Diabetic neuropathy is a type of nerve damage that can happen if you are suffering from diabetes. High sugar (glucose) levels can affect nerves throughout your body. Diabetic neuropathy most often injures nerves in your legs and feet.
Depending on the damaged nerves, symptoms of diabetic neuropathy can range from pain and numbness in your legs and feet to problems with your digestive system, urinary tract, blood vessels, and heart. Some people have minimal symptoms. But for others, diabetic neuropathy can be quite painful and disabling.
Diabetic neuropathy is a frequent and severe problem of diabetes. But you can sometimes prevent diabetic neuropathy or slow down its progress with rigid blood sugar control and a healthy lifestyle.
What are the symptoms of Diabetic Neuropathy?
There are four main types of diabetic neuropathy. You can have either one or more than one type of neuropathy. Your symptoms will depend on the type you are suffering now and which nerves are injured. Generally, symptoms increase slowly. You will not observe anything wrong until a significant nerve injury has made.
1) Peripheral neuropathy
2) Autonomic neuropathy
3) Radiculopexus neuropathy
When should you go to the doctor?
You should go to the doctor if you have been suffering
1) A cut or sore on your feet that have already affected and would not heal
2) Burning, tingling, weakness or pain in your hands or feet that disturbs with regular activities or sleep
3) If you notice any changes in urination, sexual function, and digestive process
These signs and symptoms don’t always indicate that you have nerve injury. But they can be a sign of another situation that needs medical care. Primary diagnosis and treatment of any health problem give you the best chance to control your diabetes and prevent future problems.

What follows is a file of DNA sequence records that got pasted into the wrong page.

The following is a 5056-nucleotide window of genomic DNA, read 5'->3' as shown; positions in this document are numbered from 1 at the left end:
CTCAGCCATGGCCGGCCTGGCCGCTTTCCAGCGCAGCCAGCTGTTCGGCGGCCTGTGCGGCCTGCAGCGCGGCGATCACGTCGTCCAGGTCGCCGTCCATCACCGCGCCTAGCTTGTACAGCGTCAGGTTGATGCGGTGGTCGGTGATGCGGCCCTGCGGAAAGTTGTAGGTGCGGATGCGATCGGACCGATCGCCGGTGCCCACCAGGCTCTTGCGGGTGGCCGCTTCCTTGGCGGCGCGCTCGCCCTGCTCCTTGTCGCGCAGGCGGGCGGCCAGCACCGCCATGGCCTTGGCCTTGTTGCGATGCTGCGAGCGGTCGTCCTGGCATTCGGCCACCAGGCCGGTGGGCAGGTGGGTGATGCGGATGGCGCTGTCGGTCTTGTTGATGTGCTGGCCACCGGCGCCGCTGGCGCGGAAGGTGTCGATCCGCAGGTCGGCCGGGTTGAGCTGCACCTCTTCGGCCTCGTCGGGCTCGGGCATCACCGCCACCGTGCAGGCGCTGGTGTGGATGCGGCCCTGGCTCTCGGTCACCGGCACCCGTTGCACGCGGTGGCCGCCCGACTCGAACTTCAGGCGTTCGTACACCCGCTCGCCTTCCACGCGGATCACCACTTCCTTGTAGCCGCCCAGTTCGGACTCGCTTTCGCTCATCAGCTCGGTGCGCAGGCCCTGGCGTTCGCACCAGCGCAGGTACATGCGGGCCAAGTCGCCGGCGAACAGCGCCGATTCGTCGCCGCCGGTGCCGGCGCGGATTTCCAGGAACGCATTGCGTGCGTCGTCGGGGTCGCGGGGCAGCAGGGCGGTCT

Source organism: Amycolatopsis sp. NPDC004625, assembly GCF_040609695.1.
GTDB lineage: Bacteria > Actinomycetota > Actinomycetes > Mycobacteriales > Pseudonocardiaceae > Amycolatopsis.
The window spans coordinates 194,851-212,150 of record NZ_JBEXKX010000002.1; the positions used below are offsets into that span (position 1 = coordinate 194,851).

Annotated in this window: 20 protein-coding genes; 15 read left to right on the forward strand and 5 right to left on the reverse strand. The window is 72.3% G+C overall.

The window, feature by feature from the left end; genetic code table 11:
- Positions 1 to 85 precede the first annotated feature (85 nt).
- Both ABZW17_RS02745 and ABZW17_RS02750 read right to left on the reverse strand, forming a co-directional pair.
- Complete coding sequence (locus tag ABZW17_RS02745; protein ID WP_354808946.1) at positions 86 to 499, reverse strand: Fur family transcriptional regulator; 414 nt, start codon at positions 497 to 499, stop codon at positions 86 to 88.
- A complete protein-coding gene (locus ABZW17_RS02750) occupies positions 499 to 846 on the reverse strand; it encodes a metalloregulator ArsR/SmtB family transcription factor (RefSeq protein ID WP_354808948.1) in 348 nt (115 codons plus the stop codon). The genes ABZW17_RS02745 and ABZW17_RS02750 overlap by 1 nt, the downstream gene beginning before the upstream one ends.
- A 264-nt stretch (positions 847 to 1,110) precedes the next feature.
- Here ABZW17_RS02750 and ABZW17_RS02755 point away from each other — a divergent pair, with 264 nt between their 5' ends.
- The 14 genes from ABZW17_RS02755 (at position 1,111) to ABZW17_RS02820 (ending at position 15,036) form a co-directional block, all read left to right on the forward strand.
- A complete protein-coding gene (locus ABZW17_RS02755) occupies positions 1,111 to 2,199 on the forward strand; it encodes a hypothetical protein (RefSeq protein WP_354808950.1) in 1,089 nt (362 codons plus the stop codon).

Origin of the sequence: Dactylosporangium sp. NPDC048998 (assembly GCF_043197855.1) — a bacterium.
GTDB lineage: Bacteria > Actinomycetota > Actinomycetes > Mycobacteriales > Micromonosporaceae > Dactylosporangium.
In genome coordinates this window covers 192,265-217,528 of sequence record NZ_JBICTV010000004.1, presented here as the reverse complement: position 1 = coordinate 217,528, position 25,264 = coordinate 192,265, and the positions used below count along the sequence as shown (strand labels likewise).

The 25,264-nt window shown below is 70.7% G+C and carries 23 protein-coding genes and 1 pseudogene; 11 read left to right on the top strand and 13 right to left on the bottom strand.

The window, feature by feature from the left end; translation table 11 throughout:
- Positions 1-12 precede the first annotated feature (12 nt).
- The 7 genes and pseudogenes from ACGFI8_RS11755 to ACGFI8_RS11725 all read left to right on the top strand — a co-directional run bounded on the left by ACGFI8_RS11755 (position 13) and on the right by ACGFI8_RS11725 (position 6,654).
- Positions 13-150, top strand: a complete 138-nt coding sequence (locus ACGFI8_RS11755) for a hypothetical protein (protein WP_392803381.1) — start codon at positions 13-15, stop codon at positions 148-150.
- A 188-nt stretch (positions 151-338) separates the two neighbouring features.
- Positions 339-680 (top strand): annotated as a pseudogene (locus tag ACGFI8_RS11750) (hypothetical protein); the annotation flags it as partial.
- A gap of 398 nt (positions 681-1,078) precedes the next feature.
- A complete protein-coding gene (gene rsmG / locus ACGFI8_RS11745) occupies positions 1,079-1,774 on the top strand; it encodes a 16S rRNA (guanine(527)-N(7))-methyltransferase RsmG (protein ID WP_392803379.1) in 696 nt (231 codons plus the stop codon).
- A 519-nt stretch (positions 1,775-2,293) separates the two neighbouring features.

What are the causes of Diabetic Neuropathy?
The just cause likely varies for each type of neuropathy. Researchers think that over time, uncontrolled high blood sugar injures nerves and disturbs their ability to forward signals, leading to diabetic neuropathy. High blood sugar also weakens the walls of the small blood vessels (capillaries) that provide the nerves with oxygen and essential nutrients. A combination of factors lead to nerve injury include
1) Inflammation in the nerves produced by an autoimmune response. The immune system mistakes nerves as an outsider and attacks them.
2) Genetic factors that are not related to diabetes may make some people more likely to promote nerve injury.
3) Smoking and alcohol abuse injure both nerves and blood vessels and, importantly, increase the risk of infection.
What are the risk factors of Diabetic Neuropathy?
The risk factors of diabetic neuropathy are discussed below
1) Poor blood sugar control: Uncontrolled blood sugar keeps you at risk of every diabetes problem, including nerve injury.
2) Diabetes history: Your risk of diabetic neuropathy increases the longer you are suffering diabetes, mainly if your blood sugar isn’t well-controlled.
3) Kidney disease: Diabetes can damage the kidneys. Kidney damage forwards toxins into the blood, which can lead to nerve injury.
4) Being overweight: Having a body mass index (BMI) greater than 24 might produce your risk of diabetic neuropathy.
5) Smoking: Smoking narrows and tightens your arteries, reducing the flow of blood to your legs and feet. This makes it more difficult for wounds to heal and injuries the peripheral nerves.
What are the complications generally seen for Diabetic Neuropathy?
1) Loss of a toe, foot or leg
2) Joint damage
3) Urinary tract infections and urinary incontinence
4) Hypoglycemia unawareness
5) Sharp drops in blood pressure
6) Digestive problems
7) Sexual dysfunction
8) Increased or decreased sweating
How can we prevent Diabetic Neuropathy?
You can prevent diabetic neuropathy in a various way
1) Blood sugar control: Use a blood sugar monitor at your home to monitor your blood sugar level and ensure it consistently keeps within the desirable range. It’s essential to do this on schedule. Shifts in blood sugar levels can stimulate the nerve injury.
2) Foot care: Follow your doctor’s advice for proper foot care. Foot problems, including sores that can not do heal, ulcers, and even amputation, are common problems of diabetic neuropathy. But you can prevent many of these complications by having a constructive foot exam at least once a year, having your doctor observe your feet at each office visit, and taking good care of your feet at home.
To protect the foot health, you can do the following for your feet
1) Check your feet every day
2) Keep your feet clean and dry
3) Trim your toenails carefully
4) Wear fresh, bare shocks
5) Wear well-fitted shoes